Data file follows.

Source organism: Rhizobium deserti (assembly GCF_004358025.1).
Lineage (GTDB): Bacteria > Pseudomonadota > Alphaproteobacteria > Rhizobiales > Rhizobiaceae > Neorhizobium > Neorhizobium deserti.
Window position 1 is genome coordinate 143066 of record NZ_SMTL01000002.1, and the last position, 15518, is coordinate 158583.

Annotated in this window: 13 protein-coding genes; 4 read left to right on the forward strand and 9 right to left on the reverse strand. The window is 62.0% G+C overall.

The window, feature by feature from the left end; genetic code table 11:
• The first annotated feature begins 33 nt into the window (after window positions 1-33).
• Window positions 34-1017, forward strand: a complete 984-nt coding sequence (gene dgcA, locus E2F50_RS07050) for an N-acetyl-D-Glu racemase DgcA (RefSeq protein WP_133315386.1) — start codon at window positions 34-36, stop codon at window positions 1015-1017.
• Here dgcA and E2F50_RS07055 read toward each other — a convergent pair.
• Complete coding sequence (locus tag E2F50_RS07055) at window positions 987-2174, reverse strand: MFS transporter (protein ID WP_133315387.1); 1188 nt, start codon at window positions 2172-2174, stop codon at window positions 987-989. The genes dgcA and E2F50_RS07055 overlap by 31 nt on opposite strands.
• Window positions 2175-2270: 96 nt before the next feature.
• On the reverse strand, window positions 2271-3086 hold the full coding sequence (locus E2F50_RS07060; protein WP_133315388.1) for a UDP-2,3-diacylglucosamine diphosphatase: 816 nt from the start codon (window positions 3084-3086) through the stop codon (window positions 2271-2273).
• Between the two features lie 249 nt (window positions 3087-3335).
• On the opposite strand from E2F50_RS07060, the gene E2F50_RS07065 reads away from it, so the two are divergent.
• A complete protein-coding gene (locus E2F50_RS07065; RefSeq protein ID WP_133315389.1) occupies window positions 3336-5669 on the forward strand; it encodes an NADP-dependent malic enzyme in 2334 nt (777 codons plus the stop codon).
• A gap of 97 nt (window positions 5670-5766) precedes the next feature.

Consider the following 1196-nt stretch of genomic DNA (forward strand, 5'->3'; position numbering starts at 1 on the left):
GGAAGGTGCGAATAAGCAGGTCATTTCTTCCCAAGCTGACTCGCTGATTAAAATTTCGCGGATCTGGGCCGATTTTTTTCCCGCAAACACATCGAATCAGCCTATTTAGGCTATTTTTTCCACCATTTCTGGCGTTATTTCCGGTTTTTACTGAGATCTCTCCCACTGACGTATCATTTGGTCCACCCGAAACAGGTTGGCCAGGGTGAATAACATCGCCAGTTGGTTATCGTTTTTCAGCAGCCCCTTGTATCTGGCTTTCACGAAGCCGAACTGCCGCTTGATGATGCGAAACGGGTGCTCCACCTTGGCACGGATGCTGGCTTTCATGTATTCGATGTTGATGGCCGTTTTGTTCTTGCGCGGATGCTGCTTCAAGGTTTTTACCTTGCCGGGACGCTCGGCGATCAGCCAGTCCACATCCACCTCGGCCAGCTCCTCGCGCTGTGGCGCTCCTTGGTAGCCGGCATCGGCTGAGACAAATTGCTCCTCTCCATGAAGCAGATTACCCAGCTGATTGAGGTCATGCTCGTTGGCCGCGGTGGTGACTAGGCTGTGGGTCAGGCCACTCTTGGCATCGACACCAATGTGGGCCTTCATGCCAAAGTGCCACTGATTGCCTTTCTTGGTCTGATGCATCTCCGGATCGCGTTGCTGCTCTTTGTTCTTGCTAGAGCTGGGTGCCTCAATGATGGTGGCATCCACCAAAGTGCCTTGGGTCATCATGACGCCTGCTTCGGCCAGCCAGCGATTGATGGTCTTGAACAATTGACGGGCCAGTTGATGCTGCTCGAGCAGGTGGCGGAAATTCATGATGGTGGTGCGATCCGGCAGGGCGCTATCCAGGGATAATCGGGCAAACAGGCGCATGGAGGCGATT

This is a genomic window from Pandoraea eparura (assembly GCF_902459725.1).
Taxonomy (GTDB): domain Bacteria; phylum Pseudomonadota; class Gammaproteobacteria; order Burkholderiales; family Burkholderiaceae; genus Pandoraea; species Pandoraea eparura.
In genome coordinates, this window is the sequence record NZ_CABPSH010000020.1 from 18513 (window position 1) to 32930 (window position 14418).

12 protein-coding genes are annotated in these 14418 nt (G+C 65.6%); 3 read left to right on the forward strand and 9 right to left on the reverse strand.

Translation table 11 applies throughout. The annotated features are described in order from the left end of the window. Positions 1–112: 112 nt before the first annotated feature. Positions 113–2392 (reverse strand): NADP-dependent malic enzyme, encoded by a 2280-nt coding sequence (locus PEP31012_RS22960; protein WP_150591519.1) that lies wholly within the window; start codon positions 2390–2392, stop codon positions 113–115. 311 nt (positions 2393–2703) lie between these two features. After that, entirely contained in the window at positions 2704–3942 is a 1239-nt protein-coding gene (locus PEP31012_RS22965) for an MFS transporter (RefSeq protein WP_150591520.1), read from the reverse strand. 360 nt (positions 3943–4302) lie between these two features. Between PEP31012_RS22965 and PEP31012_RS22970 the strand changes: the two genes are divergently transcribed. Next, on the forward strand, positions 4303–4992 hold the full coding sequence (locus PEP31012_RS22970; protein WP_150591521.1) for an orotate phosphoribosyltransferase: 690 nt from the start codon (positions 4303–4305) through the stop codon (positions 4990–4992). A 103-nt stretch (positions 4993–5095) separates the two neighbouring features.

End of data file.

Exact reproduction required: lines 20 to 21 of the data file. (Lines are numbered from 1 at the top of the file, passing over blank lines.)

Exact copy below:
In genome coordinates, this window is the sequence record NZ_CABPSH010000020.1 from 18513 (window position 1) to 32930 (window position 14418).

12 protein-coding genes are annotated in these 14418 nt (G+C 65.6%); 3 read left to right on the forward strand and 9 right to left on the reverse strand.